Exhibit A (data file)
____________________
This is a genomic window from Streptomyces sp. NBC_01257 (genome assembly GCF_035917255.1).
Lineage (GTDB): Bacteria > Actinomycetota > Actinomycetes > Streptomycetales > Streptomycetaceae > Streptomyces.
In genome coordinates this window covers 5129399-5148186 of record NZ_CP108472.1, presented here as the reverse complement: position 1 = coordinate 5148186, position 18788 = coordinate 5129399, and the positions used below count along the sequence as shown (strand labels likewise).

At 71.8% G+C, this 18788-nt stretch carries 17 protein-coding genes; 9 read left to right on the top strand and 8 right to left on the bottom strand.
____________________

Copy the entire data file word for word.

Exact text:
This is a genomic window from Streptomyces sp. NBC_01257 (genome assembly GCF_035917255.1).
Lineage (GTDB): Bacteria > Actinomycetota > Actinomycetes > Streptomycetales > Streptomycetaceae > Streptomyces.
In genome coordinates this window covers 5129399-5148186 of record NZ_CP108472.1, presented here as the reverse complement: position 1 = coordinate 5148186, position 18788 = coordinate 5129399, and the positions used below count along the sequence as shown (strand labels likewise).

At 71.8% G+C, this 18788-nt stretch carries 17 protein-coding genes; 9 read left to right on the top strand and 8 right to left on the bottom strand.